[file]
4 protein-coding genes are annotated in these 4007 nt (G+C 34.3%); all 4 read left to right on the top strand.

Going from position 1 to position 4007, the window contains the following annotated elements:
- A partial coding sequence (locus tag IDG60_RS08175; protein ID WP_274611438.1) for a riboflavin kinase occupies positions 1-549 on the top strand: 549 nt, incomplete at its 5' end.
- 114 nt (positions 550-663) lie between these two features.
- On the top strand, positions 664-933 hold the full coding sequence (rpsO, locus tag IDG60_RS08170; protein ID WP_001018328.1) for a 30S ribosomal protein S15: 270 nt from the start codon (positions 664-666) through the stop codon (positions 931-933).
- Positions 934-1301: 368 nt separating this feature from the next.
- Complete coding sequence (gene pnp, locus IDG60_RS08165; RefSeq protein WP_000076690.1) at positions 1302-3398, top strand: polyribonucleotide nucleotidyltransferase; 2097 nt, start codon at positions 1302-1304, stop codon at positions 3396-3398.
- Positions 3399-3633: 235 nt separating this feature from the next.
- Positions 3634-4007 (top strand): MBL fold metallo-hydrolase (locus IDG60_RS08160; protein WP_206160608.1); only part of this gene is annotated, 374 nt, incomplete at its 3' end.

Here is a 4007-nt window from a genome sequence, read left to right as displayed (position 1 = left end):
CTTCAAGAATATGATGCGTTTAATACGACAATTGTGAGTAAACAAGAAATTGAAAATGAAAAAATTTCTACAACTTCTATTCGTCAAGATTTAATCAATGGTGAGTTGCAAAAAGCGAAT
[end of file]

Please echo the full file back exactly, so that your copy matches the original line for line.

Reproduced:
4 protein-coding genes are annotated in these 4007 nt (G+C 34.3%); all 4 read left to right on the top strand.

Going from position 1 to position 4007, the window contains the following annotated elements:
- A partial coding sequence (locus tag IDG60_RS08175; protein ID WP_274611438.1) for a riboflavin kinase occupies positions 1-549 on the top strand: 549 nt, incomplete at its 5' end.
- 114 nt (positions 550-663) lie between these two features.
- On the top strand, positions 664-933 hold the full coding sequence (rpsO, locus tag IDG60_RS08170; protein ID WP_001018328.1) for a 30S ribosomal protein S15: 270 nt from the start codon (positions 664-666) through the stop codon (positions 931-933).
- Positions 934-1301: 368 nt separating this feature from the next.
- Complete coding sequence (gene pnp, locus IDG60_RS08165; RefSeq protein WP_000076690.1) at positions 1302-3398, top strand: polyribonucleotide nucleotidyltransferase; 2097 nt, start codon at positions 1302-1304, stop codon at positions 3396-3398.
- Positions 3399-3633: 235 nt separating this feature from the next.
- Positions 3634-4007 (top strand): MBL fold metallo-hydrolase (locus IDG60_RS08160; protein WP_206160608.1); only part of this gene is annotated, 374 nt, incomplete at its 3' end.

Here is a 4007-nt window from a genome sequence, read left to right as displayed (position 1 = left end):
CTTCAAGAATATGATGCGTTTAATACGACAATTGTGAGTAAACAAGAAATTGAAAATGAAAAAATTTCTACAACTTCTATTCGTCAAGATTTAATCAATGGTGAGTTGCAAAAAGCGAAT